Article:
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How to prune a viburnum snowball shrub

Updated November 21, 2016

While there are over 150 varieties of viburnum, one of the most popular is known as the "snowball bush." Growing to a size of around 4.5 by 4.5 metres, clusters of tiny white flowers resembling snowballs cover the plant in spring. A hardy shrub that does well in the UK, the snowball is easy to plant and care for, and requires very little maintenance. However, pruning can keep the perennial from growing too quickly and help it maintain optimal health and shape.

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  1. Decide why you want to prune, as not all plants need pruning annually. Are there dead branches? Is the plant growing in an unsightly shape? Do the internal branches need thinning? Or is it growing out of control in an area with inadequate space? Determine the necessity of pruning before arbitrarily cutting any flowering bush or shrub.

  2. Prune only after the bush has finished blooming. Blooms appear on the previous year's growth. t is essential not to cut this before the arrival of spring blossoms.

  3. Remove any damaged branches, or those that look diseased or dead. Cut the branch back to healthy wood and carefully pull the unwanted branch out of the shrub.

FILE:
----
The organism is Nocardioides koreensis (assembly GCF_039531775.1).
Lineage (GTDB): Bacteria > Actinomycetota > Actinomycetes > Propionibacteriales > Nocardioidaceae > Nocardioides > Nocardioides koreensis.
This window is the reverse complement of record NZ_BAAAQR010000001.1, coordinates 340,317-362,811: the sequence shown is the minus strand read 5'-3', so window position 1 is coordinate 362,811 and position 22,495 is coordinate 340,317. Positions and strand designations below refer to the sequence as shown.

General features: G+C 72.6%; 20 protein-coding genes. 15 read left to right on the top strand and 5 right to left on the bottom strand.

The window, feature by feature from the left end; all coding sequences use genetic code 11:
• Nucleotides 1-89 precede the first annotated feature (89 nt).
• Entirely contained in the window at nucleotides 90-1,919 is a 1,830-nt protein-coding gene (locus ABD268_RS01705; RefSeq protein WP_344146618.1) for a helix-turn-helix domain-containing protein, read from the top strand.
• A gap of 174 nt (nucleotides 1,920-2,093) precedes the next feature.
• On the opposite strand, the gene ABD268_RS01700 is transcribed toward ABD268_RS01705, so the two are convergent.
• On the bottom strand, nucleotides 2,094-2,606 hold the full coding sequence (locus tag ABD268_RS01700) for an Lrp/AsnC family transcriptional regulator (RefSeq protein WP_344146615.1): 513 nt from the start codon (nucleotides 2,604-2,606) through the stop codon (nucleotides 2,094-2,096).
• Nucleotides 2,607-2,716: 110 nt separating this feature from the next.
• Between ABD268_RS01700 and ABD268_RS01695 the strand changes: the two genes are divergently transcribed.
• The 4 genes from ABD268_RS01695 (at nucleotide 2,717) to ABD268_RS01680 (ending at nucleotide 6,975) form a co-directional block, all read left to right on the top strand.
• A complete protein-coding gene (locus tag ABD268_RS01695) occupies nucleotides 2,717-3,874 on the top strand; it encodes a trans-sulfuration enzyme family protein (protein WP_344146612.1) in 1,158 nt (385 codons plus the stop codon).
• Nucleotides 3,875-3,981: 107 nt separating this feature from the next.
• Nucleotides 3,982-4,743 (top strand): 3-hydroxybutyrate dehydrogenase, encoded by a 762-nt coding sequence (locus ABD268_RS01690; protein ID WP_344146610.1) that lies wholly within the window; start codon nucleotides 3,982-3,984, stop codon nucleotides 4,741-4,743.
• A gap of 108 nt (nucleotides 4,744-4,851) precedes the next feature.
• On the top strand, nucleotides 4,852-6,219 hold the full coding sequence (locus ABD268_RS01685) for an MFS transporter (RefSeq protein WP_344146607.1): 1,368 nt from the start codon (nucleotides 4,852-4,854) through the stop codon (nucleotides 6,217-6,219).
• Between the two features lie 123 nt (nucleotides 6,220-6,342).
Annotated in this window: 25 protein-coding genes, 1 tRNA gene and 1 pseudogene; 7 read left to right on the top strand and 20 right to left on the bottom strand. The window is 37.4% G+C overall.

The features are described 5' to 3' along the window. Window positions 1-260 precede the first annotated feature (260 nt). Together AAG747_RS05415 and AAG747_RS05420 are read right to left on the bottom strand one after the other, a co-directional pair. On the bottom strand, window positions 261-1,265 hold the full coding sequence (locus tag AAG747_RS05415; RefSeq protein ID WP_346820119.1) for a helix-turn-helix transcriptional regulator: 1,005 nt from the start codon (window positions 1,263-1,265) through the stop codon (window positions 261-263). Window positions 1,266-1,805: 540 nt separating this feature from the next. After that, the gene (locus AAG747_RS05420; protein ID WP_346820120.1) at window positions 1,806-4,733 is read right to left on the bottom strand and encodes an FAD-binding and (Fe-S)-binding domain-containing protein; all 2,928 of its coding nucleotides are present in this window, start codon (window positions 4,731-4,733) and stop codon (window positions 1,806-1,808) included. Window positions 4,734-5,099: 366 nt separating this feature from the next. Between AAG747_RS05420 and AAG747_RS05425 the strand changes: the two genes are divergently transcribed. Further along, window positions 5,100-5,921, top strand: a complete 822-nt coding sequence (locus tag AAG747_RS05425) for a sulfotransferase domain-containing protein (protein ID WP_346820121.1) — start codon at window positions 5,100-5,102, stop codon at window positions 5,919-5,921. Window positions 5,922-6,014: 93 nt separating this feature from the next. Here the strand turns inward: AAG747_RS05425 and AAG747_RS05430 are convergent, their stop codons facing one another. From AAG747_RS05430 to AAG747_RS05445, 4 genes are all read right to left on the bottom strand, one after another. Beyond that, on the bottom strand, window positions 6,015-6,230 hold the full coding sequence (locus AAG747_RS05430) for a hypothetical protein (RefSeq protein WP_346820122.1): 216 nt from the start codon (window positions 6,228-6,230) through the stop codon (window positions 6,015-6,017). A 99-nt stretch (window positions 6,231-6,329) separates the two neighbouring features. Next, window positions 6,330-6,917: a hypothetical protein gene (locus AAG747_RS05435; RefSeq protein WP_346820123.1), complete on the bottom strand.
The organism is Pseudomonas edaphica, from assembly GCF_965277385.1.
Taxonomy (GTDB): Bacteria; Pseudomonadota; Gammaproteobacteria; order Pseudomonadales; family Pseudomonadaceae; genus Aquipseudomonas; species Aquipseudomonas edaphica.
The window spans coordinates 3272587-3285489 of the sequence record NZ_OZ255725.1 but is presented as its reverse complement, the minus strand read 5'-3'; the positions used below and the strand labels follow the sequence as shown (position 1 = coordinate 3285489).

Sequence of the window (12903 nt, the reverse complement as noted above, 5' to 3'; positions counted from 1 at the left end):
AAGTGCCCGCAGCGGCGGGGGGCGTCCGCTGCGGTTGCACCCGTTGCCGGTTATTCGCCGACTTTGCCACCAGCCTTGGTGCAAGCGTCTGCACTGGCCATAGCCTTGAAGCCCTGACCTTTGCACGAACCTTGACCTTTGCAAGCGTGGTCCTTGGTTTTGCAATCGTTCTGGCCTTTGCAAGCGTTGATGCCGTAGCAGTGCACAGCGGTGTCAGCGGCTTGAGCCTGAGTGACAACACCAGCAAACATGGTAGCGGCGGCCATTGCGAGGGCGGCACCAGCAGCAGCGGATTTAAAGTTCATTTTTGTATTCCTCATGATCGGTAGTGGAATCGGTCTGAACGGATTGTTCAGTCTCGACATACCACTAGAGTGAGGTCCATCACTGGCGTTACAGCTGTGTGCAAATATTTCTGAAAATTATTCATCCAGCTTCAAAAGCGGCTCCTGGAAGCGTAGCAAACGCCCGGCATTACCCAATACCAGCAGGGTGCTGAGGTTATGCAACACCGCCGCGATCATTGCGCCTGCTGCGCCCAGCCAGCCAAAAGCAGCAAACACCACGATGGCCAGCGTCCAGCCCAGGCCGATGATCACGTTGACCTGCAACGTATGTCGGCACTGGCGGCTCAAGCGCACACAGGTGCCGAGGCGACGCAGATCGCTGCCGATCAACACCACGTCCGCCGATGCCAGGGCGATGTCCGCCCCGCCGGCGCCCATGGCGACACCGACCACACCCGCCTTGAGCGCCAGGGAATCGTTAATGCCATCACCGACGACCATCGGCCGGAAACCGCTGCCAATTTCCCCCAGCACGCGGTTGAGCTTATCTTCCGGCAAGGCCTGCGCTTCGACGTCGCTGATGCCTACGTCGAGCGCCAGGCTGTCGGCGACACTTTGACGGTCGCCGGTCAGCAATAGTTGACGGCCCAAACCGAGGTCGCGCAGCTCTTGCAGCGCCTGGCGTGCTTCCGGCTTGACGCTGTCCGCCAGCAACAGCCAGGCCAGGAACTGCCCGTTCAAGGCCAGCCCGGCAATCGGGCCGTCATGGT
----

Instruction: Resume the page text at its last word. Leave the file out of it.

4. Prune any branches clustered tightly together, especially if several cross each other. Also remove any that are beginning to intertwine. This allows sunlight and proper ventilation to reach the remaining branches.

  5. Cut any branches back that show accelerated growth by sticking out above other limbs. Level these with the remaining branches to allow the bush to keep a natural-looking shape.

  6. Trim any root shoots or "suckers" at the base of the shrub, or on the ground directly below -- these can develop into additional plants that threaten the health of the pruned bush. However, the removed shoots can be rooted in pots to start additional bushes for your garden.

  7. Tip

    Snowball bushes have a lovely natural shape -- avoid trying to force the tree into an unnatural shape, otherwise known as a "haircut" pruning.


    If the viburnum is pruned in the early spring, the plant will not produce flowers.

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Things You'll Need

  • Pruning shears
  • Gardening or work gloves

About the Author

Lori Lapierre holds a Bachelor of Arts and Science in public relations/communications. For 17 years, she worked for a Fortune 500 company before purchasing a business and starting a family. She is a regular freelancer for "Living Light News," an award-winning national publication. Her past writing experience includes school news reporting, church drama, in-house business articles and a self-published mystery, "Duty Free Murder."

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